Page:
March 2, 2012

Ted Nesi's Interview with David Skeel on the Basics of Municipal Debt

Carroll Andrew Morse

3 points about Ted Nesi's WPRI-TV (CBS 12) interview with University of Pennsylvania Law Professor and bankruptcy expert David Skeel are worth immediately noting:

  1. In the first half of the interview, Prof. Skeel advances that same argument, based on current law, that we at Anchor Rising have been making from a wider historical perspective for a while now -- government has no inherent authority to make promises to trade away that which it does not possess...
    DS: The question is if a city or a state makes a pension promise, but does not fund the promises – which has been true in many states in recent years – what exactly is protected in the event of a default or of bankruptcy? A lot of people assume that what’s protected is the full promise, even if there’s no funding behind it.

    Although this is certainly not free from doubt – this is unchartered territory in many respects – my view is that there’s a good argument that what’s protected is the amount of money that’s been set aside. Pension obligations are a form of what we refer to in the law as a property right, and other kinds of property rights are protected up to the value of the property that’s set aside for them. So if somebody has collateral for a transaction, we treat that promise as sacrosanct up to the value of the collateral.

    This portion of the discussion should be of particular interest to those who want to invoke the "police power" as being central to the solution to Rhode Island's government-financing crisis. In particular, a strong case can be made that the future is best served not by expanding the police power to new circumstances, but instead by enforcing the proper limits on the government's appropriations power, an idea implicit in Prof. Skeel's argument, i.e. the government cannot legitimately promise everything because it does not own everything.

  2. Towards the end of the interview, Prof. Skeel explains that one possible first-cut common-sense response to the idea of a bond default -- if there's a real price to risk, then bondholders should understand that there's a real possibility of not getting every payment -- is essentially correct...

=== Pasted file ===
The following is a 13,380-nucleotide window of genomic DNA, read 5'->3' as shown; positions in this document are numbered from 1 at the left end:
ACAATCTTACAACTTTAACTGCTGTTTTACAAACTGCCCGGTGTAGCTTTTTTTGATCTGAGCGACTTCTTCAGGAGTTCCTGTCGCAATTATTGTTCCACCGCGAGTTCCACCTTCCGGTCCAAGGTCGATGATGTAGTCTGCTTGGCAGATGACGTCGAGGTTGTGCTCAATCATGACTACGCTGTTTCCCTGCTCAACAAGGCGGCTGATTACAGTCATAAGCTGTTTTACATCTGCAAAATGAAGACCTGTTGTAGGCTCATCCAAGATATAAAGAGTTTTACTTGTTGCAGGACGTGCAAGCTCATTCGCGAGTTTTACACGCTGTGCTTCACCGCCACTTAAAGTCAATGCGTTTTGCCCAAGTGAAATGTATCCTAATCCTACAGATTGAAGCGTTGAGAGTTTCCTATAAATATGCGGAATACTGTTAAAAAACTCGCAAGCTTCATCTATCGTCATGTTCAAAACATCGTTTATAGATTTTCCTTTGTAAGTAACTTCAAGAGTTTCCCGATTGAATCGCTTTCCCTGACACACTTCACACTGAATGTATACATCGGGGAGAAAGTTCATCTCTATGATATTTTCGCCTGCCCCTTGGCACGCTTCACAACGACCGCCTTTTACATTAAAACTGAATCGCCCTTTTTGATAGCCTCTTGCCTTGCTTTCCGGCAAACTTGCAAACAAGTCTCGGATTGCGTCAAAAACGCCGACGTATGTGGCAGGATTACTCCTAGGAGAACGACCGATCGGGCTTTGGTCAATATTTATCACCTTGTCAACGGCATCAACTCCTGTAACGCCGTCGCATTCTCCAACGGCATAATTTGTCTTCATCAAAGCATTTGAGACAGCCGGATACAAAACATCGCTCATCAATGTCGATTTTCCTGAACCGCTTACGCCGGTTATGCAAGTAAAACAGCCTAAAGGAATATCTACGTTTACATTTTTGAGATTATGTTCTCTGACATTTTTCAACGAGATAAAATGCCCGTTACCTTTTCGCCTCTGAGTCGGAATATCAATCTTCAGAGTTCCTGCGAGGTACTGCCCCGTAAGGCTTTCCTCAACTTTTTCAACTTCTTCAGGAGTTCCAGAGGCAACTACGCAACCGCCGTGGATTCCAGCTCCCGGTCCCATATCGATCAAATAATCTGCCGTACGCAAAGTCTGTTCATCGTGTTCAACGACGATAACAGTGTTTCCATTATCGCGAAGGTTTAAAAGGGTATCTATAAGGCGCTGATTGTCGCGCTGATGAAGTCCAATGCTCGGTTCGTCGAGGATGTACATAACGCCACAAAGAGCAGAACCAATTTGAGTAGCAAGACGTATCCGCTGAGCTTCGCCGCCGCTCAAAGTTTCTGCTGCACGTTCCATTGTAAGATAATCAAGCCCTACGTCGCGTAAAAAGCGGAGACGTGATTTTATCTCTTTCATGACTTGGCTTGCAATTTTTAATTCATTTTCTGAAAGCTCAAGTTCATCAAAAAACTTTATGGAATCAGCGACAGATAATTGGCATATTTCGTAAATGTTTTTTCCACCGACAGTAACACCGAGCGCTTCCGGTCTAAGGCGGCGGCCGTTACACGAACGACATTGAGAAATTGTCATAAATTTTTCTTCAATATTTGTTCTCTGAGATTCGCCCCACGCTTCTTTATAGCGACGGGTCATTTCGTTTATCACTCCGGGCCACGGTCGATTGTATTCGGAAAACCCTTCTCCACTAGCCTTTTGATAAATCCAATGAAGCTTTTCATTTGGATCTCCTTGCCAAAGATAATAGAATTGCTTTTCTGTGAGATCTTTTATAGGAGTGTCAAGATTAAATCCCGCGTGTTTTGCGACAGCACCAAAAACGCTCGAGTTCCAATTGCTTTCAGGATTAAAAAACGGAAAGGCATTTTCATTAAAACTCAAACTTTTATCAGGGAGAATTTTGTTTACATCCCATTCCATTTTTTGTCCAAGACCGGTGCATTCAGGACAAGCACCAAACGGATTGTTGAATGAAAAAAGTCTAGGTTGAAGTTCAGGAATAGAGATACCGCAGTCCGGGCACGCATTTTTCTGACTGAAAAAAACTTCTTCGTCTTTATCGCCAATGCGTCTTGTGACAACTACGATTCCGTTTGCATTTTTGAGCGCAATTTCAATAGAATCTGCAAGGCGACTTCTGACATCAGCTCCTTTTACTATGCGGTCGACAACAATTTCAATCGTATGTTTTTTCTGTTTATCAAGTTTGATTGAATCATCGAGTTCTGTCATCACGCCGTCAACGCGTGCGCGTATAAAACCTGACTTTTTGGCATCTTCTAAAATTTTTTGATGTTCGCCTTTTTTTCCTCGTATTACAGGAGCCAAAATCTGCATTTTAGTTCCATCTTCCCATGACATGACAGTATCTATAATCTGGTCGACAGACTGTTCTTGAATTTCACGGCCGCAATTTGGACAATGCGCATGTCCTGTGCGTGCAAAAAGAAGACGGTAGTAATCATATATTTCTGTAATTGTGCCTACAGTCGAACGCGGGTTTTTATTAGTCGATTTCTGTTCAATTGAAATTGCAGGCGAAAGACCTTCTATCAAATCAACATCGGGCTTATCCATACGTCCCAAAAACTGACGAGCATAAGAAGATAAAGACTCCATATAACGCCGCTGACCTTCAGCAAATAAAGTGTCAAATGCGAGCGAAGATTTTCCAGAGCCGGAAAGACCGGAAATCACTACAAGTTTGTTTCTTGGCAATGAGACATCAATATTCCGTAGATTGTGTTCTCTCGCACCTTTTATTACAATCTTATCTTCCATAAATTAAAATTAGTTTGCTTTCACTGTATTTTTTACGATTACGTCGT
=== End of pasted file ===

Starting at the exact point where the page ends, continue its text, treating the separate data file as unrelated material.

TN: The argument I always hear back here is that Rhode Island governments can’t operate without being able to borrow money, and that without this protection we could be cut off from the bond markets. What do you make of that argument?

    DS: I disagree with the assumptions underlying the argument, which is that if you don’t completely protect bondholders all possibility of borrowing will disappear. I just don’t think there’s evidence of that. The bond market view tends to be if you do anything that prevents us from getting 100 cents on the dollar, the world is going to come to an end. And my view is, there’s just no evidence of that. The evidence is really to the contrary – healthy municipalities will pay less and have better access to the bond markets than sick ones, and the restructuring of one city is a lot less likely to have contagion effects on other cities in those states than people in the bond market tend to believe.

    I just don’t find these kinds of arguments compelling. For instance, Greece is restructuring its bond markets severely right now – the bond markets have not shut down in Europe.

  3. Finally, Newt Gingrich and Rick Santorum would like the media and academia a lot more, if every interaction between media and academics covered the details as clearly and concisely as this interview does.